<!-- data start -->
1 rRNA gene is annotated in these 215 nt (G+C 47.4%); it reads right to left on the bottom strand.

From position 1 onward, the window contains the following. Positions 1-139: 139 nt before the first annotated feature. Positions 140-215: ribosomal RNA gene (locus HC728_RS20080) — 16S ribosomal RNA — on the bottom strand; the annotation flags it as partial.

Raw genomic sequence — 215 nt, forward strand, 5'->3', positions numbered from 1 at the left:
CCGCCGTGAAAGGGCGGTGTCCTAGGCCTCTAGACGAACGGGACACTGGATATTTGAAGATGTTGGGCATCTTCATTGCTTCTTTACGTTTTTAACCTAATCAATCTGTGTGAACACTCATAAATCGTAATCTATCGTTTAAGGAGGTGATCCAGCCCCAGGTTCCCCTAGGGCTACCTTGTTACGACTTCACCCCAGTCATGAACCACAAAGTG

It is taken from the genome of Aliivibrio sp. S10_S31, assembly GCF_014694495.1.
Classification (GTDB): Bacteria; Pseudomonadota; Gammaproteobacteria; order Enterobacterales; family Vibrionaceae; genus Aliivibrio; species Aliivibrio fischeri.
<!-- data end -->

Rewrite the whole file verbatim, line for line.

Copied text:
1 rRNA gene is annotated in these 215 nt (G+C 47.4%); it reads right to left on the bottom strand.

From position 1 onward, the window contains the following. Positions 1-139: 139 nt before the first annotated feature. Positions 140-215: ribosomal RNA gene (locus HC728_RS20080) — 16S ribosomal RNA — on the bottom strand; the annotation flags it as partial.

Raw genomic sequence — 215 nt, forward strand, 5'->3', positions numbered from 1 at the left:
CCGCCGTGAAAGGGCGGTGTCCTAGGCCTCTAGACGAACGGGACACTGGATATTTGAAGATGTTGGGCATCTTCATTGCTTCTTTACGTTTTTAACCTAATCAATCTGTGTGAACACTCATAAATCGTAATCTATCGTTTAAGGAGGTGATCCAGCCCCAGGTTCCCCTAGGGCTACCTTGTTACGACTTCACCCCAGTCATGAACCACAAAGTG

It is taken from the genome of Aliivibrio sp. S10_S31, assembly GCF_014694495.1.
Classification (GTDB): Bacteria; Pseudomonadota; Gammaproteobacteria; order Enterobacterales; family Vibrionaceae; genus Aliivibrio; species Aliivibrio fischeri.